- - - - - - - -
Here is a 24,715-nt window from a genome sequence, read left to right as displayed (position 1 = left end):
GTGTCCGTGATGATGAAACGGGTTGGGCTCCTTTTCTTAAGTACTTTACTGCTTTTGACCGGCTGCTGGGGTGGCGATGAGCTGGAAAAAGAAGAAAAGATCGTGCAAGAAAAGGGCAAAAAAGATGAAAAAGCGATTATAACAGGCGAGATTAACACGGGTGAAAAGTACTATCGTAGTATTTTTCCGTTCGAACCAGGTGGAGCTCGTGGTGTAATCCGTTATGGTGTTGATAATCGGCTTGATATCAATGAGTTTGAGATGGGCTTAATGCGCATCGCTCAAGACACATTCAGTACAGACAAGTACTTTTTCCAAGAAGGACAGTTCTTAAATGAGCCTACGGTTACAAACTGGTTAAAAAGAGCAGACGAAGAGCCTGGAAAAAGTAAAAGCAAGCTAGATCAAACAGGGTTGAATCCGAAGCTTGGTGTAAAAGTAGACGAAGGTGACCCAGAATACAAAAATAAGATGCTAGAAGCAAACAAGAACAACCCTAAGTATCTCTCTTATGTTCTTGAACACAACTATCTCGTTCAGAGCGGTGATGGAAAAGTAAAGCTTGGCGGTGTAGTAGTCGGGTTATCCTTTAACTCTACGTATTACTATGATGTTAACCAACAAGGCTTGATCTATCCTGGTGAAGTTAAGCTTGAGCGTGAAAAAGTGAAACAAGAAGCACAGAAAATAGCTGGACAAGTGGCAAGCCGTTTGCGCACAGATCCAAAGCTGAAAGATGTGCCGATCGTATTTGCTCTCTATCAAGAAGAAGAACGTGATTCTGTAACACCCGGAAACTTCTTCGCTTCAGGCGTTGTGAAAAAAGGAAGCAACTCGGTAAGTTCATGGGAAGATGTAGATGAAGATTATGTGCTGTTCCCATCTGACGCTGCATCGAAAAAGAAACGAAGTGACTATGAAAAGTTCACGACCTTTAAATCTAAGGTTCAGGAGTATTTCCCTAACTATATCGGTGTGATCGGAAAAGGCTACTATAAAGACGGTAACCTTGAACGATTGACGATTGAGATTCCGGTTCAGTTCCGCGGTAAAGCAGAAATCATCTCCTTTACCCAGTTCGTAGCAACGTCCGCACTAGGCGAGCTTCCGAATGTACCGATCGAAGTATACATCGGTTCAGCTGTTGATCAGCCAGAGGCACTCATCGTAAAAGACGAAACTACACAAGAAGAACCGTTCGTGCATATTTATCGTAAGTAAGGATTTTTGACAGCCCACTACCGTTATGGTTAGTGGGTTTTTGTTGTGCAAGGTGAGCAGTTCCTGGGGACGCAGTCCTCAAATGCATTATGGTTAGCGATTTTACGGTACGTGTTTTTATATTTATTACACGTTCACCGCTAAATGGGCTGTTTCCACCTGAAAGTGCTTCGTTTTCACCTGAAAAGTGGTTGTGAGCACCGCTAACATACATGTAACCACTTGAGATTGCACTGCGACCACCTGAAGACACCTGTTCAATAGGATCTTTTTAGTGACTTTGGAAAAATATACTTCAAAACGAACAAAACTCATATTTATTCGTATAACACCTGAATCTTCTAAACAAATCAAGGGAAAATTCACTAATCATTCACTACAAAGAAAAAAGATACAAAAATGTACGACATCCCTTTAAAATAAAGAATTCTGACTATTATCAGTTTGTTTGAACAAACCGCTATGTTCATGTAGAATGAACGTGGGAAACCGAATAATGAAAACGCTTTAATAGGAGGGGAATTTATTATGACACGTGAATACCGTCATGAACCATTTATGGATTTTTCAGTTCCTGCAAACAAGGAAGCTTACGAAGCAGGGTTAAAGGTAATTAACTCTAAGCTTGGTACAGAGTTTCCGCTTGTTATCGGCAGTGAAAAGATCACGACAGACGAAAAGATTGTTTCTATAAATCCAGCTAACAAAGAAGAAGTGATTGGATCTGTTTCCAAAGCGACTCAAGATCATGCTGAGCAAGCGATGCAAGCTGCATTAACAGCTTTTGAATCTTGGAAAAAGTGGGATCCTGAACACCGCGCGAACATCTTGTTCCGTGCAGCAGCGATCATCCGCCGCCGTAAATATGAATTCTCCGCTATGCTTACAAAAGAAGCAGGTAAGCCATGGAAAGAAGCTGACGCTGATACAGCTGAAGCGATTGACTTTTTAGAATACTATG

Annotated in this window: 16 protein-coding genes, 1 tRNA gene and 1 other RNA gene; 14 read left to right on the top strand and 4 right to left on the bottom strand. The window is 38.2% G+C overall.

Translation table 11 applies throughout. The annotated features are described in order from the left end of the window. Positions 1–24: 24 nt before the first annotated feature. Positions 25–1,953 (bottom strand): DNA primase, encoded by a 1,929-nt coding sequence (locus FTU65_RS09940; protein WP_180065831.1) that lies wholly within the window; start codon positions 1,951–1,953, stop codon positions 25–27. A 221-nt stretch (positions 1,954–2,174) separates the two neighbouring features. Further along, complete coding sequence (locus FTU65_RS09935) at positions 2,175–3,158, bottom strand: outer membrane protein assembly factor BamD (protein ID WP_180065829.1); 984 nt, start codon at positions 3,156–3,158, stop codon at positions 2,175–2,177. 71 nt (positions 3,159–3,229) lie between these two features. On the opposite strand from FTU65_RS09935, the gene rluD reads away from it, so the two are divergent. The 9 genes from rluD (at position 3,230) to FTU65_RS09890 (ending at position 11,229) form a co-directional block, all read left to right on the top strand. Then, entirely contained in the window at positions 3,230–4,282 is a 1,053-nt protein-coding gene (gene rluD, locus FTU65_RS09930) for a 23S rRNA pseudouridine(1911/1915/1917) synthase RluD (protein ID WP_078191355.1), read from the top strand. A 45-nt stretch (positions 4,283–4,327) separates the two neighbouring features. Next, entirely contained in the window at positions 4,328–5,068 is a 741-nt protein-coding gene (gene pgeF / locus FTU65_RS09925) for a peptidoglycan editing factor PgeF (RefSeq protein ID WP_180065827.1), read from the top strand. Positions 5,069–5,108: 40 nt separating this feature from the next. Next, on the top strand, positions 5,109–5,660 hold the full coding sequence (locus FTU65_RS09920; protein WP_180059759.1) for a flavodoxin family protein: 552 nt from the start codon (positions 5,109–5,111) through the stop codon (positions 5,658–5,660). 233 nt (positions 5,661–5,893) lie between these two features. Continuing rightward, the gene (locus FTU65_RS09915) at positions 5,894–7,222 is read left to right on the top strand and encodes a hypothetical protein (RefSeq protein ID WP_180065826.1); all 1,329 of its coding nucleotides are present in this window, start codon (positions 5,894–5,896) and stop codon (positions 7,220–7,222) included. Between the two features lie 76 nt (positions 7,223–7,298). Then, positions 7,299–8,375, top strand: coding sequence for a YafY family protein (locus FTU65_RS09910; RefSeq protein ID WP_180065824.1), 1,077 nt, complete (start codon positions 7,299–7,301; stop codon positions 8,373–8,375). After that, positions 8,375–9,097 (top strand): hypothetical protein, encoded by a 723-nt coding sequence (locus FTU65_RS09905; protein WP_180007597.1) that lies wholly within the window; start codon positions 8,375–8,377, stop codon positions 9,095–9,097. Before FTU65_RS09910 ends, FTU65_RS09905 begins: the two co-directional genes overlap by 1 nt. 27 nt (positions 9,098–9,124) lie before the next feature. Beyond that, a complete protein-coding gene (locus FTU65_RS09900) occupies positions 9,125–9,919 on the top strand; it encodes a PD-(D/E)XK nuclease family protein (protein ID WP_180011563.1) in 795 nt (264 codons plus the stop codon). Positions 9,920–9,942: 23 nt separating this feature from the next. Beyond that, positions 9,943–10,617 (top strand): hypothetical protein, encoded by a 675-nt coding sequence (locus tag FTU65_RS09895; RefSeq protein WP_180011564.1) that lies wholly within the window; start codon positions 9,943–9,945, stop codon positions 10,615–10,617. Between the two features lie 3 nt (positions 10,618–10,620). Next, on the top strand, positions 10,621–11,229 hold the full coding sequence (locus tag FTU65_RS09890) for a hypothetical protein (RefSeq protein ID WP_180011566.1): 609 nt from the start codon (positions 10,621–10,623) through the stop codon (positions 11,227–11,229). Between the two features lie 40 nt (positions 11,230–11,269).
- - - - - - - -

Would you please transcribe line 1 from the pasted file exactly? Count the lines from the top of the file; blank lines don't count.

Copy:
Here is a 24,715-nt window from a genome sequence, read left to right as displayed (position 1 = left end):